Ministries clash

PM keen to grant bill; change in tone of the conservationist

 
By PADMAPARNA GHOS
Last Updated: Saturday 04 July 2015

the prime minister (pm), Manmohan Singh, has asked the ministries of environment and forests (moef) and tribal affairs (mota) to iron out their differences over the Scheduled Tribes (recognition of land rights) Bill 2005, at a recent meeting of the ministry officials, stakeholders, conservationists and tribal rights activists. The granting of land rights remains the contentious issue between the two groups, with the conservationists arguing against it. They believe that if the rights were granted to forest inhabitants it would pose a threat to wildlife and forests. The pm asserted that the United Progressive Alliance is keen to grant rights to tribals and wants the consultative process to be expedited so that the bill could be tabled in the winter session of Parliament.

Apparently, the cabinet committee, headed by Shivraj Patil, asked the moef to prepare their own draft about three weeks ago. Despite this, the officials from the moef hardly got in a word during the meeting in the pm's presence. And it was only after his departure that the moef officials offered to present their version of the draft bill. As of now, the mota and moef are now supposed to reconcile the concerns raised by the conservationists and amend the existing bill by October-end.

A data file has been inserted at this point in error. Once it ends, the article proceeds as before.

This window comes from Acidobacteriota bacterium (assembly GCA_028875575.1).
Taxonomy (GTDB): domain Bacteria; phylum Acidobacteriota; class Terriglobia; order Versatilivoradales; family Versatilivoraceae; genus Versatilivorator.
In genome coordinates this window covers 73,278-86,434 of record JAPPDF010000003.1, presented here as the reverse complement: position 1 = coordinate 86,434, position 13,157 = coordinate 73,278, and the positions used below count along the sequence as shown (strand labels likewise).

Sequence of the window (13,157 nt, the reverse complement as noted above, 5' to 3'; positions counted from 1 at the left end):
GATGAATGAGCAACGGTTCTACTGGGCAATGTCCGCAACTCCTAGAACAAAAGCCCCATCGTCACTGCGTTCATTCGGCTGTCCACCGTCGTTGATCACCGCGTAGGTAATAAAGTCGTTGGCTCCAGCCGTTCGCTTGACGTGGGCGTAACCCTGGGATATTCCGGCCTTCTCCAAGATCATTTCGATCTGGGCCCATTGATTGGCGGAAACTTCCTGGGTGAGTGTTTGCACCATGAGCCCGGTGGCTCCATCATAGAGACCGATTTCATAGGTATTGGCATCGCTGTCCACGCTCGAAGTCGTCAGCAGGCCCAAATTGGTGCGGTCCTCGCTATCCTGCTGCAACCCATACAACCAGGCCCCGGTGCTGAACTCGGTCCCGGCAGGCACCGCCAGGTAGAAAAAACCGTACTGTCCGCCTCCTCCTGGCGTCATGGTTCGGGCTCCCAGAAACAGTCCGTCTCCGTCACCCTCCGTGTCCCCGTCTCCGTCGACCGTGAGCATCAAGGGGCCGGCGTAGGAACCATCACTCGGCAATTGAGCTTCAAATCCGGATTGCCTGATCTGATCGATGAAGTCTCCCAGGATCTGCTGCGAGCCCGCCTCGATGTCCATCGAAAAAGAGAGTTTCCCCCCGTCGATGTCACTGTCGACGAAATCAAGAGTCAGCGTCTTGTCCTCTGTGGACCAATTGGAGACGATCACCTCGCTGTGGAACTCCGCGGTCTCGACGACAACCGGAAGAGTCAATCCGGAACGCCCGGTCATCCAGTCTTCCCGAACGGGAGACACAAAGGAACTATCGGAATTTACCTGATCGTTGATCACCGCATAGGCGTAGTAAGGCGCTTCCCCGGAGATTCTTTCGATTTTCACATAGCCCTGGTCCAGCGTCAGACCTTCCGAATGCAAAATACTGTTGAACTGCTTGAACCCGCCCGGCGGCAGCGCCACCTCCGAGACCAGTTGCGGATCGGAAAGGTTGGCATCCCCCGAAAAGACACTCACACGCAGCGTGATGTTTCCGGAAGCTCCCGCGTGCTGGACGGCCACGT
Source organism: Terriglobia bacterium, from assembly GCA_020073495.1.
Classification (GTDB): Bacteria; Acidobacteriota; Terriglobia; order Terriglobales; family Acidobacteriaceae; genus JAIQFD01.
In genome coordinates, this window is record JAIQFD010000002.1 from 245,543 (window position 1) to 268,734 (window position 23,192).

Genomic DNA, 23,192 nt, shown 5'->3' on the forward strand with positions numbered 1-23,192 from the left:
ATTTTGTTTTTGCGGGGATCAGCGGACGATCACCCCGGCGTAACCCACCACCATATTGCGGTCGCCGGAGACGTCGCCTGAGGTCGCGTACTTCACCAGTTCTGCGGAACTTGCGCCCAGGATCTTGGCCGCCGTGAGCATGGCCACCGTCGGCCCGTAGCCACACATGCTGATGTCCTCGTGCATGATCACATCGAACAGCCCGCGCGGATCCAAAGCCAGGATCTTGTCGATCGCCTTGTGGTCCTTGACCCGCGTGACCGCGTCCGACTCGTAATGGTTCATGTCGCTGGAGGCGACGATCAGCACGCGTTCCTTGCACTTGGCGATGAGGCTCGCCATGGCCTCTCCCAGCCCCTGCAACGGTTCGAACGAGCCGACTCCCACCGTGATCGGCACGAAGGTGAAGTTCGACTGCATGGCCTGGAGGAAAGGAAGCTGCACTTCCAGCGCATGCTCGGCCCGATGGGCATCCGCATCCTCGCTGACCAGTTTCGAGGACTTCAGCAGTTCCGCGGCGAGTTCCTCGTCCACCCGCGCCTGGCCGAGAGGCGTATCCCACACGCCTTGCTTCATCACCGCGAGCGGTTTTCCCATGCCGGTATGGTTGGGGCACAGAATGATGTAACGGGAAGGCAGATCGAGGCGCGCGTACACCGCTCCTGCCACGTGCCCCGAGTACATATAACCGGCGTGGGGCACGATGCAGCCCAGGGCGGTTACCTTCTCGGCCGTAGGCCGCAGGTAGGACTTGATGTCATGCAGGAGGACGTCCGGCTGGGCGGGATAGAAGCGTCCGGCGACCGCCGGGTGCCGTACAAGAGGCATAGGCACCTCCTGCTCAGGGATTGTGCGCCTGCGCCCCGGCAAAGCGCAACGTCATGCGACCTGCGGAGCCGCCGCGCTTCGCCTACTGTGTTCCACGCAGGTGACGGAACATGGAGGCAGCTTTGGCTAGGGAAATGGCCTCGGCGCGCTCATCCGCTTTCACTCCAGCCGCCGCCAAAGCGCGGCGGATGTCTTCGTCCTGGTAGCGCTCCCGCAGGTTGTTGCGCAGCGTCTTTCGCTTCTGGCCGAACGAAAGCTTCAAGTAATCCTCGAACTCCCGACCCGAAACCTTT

"One of the main outcomes of the meeting was the realisation that the gap between the conservationists and the tribal activists is not as wide as it is made out to be," said environment journalist Madhu Sarin, present at the meeting. She felt that the m o ef was unable to suggest any concrete changes to the draft bill and were raising vague issues.

The meeting saw a distinct change of tone from the conservationist lobby on the issue of relocation of tribals from protected areas to the fringes, with the consent of the people, within the next two years. Even wildlife activist Valmik Thapar, who earlier quoted a figure of 1,500 villages which needed to be relocated out of the tiger reserves, lowered the number to 400 villages, and this not only from tiger reserves but also from all protected areas in the country. Ulhas Karanth, wildlife biologist, said, "The money needed for relocation can come from earnings through mining leases and rural development."

After the consultative meetings between the moef and the mota in October, a workshop is going to be held in November where the amended bill will be thrown open for discussion and debate to experts and stakeholders.

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